I have just recorded the final egg count for the year of 2011. Our nine chickens laid a grand total of 939 eggs! That is just over 78 dozen eggs. It is not until you count them up that you actually realise how productive our little girls really are.
Here are the stats, month by month in reverse chronological order.
December – 86
November – 91
October – 102
September – 102
August – 86
July – 58
June – 74
May – 41
April – 40
March – 79
February – 72
January – 108
Most of the girls moulted in April and May which is reflected in the stats. When they grow feathers, they stop laying to divert energy to that task. As it warms up again the chickens begin to lay again.
That is the happy news. Now for some sad news. The chicken in the photo, Jennifer, is no longer with us. She passed away two days before Christmas, of an infection that started in her eyes. We had her isolated from the rest of the flock for a month and a half before hand, and she actually got better for a period of two weeks, then all of a sudden went down hill really fast. I was sad as she was my favourite chicken who used to follow me everywhere. Any pet passing on is hard to deal with at the best of times. Yes folks, a few tears were shed, I am man enough to admit it. Some may say she was only a chicken, and she may have never laid a single egg in her lifetime, but we had a close bond.
On the bright side, the other chickens did not catch the infection due to the quick quarantine that I put in place. They are all healthy, with only a few scaly leg mites to deal with, but I treat that fortnightly by dunking their legs in olive oil which does the trick. Other than that small issue, they are keeping cool in the nice undercover area I built them, and love to scratch for worms in the morning, and dust bath in the afternoon. The bantams love a dig under the plum tree each afternoon clearing up any dropped fruit and bugs, then they pop back into their run before sundown.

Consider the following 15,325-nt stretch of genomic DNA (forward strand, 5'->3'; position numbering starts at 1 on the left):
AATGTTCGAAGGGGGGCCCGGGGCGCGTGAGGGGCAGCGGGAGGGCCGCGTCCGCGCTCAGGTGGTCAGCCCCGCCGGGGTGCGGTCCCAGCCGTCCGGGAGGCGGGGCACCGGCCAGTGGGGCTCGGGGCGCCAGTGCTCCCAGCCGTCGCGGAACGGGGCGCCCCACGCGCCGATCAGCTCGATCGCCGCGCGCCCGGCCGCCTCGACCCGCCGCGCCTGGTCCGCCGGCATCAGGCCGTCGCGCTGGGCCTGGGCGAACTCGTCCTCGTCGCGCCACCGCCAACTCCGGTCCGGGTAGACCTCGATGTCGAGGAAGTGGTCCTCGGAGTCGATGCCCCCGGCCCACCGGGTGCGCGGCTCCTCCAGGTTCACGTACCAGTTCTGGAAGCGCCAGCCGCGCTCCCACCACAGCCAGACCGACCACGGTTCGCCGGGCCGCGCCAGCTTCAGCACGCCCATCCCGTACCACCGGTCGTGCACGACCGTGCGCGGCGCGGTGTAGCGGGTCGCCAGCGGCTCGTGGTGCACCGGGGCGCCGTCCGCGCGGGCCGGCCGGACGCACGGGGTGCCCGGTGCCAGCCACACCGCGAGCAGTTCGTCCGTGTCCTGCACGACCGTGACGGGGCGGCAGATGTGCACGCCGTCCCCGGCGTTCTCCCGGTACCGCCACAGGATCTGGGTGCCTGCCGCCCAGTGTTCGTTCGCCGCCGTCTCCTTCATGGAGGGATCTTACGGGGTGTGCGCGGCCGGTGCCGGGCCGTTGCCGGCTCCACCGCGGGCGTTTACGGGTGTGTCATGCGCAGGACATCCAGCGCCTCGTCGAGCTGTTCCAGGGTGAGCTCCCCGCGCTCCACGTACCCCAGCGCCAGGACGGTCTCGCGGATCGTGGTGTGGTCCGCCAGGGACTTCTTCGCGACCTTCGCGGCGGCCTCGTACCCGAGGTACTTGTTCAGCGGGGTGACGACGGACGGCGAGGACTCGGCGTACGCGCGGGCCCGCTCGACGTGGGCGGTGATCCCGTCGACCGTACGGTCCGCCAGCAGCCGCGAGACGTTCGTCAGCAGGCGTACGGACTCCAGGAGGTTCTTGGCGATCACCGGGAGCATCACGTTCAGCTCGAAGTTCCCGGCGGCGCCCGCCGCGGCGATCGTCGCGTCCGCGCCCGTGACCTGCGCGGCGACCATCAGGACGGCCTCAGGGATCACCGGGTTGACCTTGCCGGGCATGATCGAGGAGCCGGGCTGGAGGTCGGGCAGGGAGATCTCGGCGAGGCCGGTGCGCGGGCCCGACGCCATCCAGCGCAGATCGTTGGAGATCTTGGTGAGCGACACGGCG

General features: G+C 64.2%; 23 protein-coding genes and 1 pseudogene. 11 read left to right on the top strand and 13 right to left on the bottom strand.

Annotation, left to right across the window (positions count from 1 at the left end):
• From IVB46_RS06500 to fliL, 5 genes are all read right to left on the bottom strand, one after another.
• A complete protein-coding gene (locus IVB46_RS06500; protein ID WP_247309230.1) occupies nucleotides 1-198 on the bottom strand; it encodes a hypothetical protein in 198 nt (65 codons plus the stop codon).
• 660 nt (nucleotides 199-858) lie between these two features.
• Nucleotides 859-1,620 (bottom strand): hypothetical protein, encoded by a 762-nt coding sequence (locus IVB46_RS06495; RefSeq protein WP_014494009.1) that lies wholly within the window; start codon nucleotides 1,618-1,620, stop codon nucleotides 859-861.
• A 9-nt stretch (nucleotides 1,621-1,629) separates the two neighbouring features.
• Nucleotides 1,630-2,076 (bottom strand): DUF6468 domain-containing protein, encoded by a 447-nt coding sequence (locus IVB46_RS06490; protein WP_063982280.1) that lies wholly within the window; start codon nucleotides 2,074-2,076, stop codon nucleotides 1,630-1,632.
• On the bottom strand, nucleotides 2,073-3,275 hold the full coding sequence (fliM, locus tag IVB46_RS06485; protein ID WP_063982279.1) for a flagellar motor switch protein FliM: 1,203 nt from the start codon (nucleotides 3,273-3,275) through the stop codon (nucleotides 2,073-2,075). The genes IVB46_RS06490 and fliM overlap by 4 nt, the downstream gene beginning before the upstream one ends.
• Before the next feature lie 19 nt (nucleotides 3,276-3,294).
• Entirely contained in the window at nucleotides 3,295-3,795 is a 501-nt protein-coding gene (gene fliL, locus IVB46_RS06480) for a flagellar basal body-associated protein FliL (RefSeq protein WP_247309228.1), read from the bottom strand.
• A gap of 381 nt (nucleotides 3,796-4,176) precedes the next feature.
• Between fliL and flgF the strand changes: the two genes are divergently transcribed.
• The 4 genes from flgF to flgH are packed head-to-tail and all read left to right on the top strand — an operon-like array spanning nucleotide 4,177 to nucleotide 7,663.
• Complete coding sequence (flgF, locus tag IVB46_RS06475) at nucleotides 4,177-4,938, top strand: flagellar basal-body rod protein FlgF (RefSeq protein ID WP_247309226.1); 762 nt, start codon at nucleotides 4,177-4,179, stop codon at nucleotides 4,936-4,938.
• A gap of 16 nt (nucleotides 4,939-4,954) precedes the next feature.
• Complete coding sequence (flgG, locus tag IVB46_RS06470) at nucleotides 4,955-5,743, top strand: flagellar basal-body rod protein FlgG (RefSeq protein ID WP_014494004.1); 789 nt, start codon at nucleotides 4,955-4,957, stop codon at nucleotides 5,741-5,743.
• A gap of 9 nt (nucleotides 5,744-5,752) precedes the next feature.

Due to the hot weather, I have been making sure their water is topped up. The chicken nipples that I installed worked fine, but unfortunately the water barrel got contaminated from bird droppings and stunk really bad (the irony), so I now have to install a first flush diverter to fix this problem. Until then I have to hand water each day, sometimes twice. I am hoping for cooler weather to fix it up this weekend.
So all in all, the benefits of having backyard chickens outweigh the occasional heartache. They provide us and our garden with so many things. Eggs of course, compost machines, fertilised mulch, pest control, weed control and continuous entertainment. They are far better at catching pests than I could ever be, and actually like doing the weeding. So they can do what they are good at, and I will do what I am good at like feeding them a bit of mixed grain, garlic and apple cider vinegar as well as giving them first dibs at any kitchen scraps. They are the ultimate garbage disposal unit.
I love my chickens. Thanks for the eggs girls.